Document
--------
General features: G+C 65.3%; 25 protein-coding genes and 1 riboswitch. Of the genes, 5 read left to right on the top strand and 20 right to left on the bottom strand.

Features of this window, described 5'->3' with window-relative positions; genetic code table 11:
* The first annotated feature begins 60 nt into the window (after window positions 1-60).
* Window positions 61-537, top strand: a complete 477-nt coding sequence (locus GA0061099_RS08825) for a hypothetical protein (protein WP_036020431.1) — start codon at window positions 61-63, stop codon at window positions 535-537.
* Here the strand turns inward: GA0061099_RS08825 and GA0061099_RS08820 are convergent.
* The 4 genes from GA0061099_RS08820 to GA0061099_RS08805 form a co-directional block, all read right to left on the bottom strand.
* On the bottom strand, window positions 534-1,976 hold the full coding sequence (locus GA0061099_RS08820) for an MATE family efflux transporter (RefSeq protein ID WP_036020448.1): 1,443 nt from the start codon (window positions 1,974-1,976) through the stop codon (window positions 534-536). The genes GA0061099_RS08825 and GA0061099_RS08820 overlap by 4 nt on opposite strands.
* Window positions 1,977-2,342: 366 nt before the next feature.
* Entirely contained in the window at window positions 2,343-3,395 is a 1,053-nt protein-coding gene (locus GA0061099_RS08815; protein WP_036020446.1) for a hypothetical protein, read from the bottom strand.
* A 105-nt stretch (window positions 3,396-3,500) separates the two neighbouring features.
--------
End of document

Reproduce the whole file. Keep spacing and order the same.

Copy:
General features: G+C 65.3%; 25 protein-coding genes and 1 riboswitch. Of the genes, 5 read left to right on the top strand and 20 right to left on the bottom strand.

Features of this window, described 5'->3' with window-relative positions; genetic code table 11:
* The first annotated feature begins 60 nt into the window (after window positions 1-60).
* Window positions 61-537, top strand: a complete 477-nt coding sequence (locus GA0061099_RS08825) for a hypothetical protein (protein WP_036020431.1) — start codon at window positions 61-63, stop codon at window positions 535-537.
* Here the strand turns inward: GA0061099_RS08825 and GA0061099_RS08820 are convergent.
* The 4 genes from GA0061099_RS08820 to GA0061099_RS08805 form a co-directional block, all read right to left on the bottom strand.
* On the bottom strand, window positions 534-1,976 hold the full coding sequence (locus GA0061099_RS08820) for an MATE family efflux transporter (RefSeq protein ID WP_036020448.1): 1,443 nt from the start codon (window positions 1,974-1,976) through the stop codon (window positions 534-536). The genes GA0061099_RS08825 and GA0061099_RS08820 overlap by 4 nt on opposite strands.
* Window positions 1,977-2,342: 366 nt before the next feature.
* Entirely contained in the window at window positions 2,343-3,395 is a 1,053-nt protein-coding gene (locus GA0061099_RS08815; protein WP_036020446.1) for a hypothetical protein, read from the bottom strand.
* A 105-nt stretch (window positions 3,396-3,500) separates the two neighbouring features.